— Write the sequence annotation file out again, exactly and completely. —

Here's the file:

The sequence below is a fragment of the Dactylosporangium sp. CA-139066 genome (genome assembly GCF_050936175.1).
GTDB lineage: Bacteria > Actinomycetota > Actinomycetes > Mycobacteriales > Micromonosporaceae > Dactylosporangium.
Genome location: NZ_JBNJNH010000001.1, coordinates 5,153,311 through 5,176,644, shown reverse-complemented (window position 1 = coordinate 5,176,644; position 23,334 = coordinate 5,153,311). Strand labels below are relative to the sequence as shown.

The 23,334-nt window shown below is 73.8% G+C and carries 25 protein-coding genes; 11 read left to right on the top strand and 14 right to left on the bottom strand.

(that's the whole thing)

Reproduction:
The sequence below is a fragment of the Dactylosporangium sp. CA-139066 genome (genome assembly GCF_050936175.1).
GTDB lineage: Bacteria > Actinomycetota > Actinomycetes > Mycobacteriales > Micromonosporaceae > Dactylosporangium.
Genome location: NZ_JBNJNH010000001.1, coordinates 5,153,311 through 5,176,644, shown reverse-complemented (window position 1 = coordinate 5,176,644; position 23,334 = coordinate 5,153,311). Strand labels below are relative to the sequence as shown.

The 23,334-nt window shown below is 73.8% G+C and carries 25 protein-coding genes; 11 read left to right on the top strand and 14 right to left on the bottom strand.